Growing up in Dubai, Sara Elkhatib had always wanted to be an architect. She graduated from the College of Engineering, Abu Dhabi University with a distinction, but then life had other plans in store for her. As a young mother, Sara found herself taking an interest in personalized livable art gifts using augmented reality. She started experimenting by using voices, sounds, photographs and videos of people and incorporating them into customized art forms. “Because of my passion for graphics and arts, I kept on learning new things and enrolled in new courses and with the support of my husband realised my true passion,” says Sara.
Sara’s specialised artwork pieces includes “sound waves art” and special customised “mosaics art” pieces. She says, “I turn people’s voices into soundwaves and these soundwaves are then turned into art in a form of a physical frame or a gift,” explains Sara who displays her work on her Instagram page gifto.designs.
According to Sara, while many of us document important milestones in our lives by taking photographs, we do not always publish them on our social media platforms or even save photographs in the right way to savour them later. It could be our babies’ first steps or our wedding vows. Augmented reality allows this content to be present without searching through our photo every time we want to revisit a special moment in life.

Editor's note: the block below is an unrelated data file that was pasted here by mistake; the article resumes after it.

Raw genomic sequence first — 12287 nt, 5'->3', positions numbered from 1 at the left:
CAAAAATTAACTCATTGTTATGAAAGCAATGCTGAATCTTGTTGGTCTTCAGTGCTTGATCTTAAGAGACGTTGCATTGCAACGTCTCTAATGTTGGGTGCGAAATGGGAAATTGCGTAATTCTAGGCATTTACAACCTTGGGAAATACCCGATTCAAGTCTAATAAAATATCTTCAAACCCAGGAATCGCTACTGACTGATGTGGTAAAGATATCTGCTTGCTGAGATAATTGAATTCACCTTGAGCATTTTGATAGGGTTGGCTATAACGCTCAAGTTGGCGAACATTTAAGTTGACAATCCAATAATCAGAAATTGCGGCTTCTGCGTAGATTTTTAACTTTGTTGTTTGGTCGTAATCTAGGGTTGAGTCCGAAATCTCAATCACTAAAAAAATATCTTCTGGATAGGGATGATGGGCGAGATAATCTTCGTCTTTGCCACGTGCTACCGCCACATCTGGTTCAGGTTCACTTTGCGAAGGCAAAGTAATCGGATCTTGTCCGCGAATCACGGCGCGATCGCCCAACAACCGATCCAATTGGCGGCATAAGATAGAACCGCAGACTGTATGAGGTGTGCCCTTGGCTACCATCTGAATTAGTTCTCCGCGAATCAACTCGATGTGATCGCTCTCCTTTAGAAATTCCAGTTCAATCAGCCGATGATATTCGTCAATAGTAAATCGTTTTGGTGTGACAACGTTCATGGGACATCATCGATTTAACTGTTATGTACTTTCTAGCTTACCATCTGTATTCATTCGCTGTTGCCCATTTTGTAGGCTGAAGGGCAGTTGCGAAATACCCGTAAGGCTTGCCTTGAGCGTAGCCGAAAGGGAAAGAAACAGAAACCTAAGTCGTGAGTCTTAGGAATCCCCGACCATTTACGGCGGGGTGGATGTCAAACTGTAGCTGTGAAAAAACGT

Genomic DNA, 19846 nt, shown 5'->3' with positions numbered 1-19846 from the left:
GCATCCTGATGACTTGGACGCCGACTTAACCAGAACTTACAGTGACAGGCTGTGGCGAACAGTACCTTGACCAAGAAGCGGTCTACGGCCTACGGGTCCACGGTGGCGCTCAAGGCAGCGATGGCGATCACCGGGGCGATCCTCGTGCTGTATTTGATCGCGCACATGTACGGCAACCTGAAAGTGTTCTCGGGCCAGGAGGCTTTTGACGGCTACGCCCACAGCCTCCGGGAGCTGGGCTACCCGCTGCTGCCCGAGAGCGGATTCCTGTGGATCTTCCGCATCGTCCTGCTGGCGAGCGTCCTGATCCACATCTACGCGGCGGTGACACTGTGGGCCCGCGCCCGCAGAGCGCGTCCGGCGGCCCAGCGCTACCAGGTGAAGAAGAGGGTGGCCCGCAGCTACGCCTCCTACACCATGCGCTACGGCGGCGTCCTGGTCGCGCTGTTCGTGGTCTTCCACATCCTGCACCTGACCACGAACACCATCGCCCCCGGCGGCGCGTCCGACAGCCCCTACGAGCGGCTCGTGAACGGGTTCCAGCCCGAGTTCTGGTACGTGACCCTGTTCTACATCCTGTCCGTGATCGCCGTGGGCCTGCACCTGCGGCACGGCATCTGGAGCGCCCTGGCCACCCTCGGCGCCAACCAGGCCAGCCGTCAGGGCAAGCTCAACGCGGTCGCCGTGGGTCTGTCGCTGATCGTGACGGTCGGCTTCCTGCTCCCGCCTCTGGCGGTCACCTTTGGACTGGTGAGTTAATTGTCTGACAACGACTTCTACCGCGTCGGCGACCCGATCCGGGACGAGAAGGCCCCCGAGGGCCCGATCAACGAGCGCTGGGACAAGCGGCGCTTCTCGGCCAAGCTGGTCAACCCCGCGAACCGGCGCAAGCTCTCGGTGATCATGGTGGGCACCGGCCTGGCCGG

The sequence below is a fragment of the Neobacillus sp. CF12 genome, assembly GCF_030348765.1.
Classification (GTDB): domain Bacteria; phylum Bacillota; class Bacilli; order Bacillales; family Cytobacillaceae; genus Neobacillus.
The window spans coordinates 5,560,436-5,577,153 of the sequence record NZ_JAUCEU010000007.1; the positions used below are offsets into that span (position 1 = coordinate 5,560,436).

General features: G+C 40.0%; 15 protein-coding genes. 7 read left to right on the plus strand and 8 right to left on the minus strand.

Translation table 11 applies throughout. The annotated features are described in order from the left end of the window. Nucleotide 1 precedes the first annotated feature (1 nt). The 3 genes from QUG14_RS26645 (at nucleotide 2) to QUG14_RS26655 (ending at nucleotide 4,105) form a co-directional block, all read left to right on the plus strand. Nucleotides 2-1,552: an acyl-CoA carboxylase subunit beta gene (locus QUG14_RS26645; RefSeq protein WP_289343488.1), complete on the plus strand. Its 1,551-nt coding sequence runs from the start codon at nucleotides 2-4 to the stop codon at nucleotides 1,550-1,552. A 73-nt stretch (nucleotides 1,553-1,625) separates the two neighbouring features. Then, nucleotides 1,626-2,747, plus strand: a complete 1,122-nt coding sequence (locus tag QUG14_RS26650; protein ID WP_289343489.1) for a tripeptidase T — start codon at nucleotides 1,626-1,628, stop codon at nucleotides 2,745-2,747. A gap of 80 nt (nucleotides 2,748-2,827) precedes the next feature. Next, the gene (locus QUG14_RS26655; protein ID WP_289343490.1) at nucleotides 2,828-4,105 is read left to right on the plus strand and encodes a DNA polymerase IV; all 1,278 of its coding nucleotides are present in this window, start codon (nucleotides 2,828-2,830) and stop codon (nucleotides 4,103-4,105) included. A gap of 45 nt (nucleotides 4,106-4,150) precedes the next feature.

Augmented reality is the rendering of digital images or data onto real-world objects, explains Sara. “AR gifts help save your precious memories,” says Sara who with the help of her husband and a few friends has created her own augmented reality app that is used to create AR art and personalised gifts and keepsakes.
“Each art piece I create for my clients can now be upgraded from having a regular QR code to an augmented reality gift frame and keepsake”. The mosaic, soundwave art frames Sara creates has several photos that form a soundwave. “The mosaic photo design has hundreds of smaller photos creating the bigger one. Many of our designs come with a QR code incorporating the hidden messages or music but now using our AR app, anything can be programmed to play a video,” she says.
“People can actually use these frames in many ways, such as playing their memories alive or saving them for future. Whenever they scan their frames the videos will start to play – it’s a touching gift that conveys a message without the need to say it aloud. Our app can also play the video from an engraving on an object, such as a wedding ring for example.”
According to Sara, “These livable art frames can be really heart touching and they have brought happy tears to my clients. For example, one of my clients once made a soundwave art frame for her husband using her baby’s heartbeat. When I incorporated the baby’s heart beat and a message from the mom who got pregnant after years of trying for a baby, it was a very precious moment for the family.”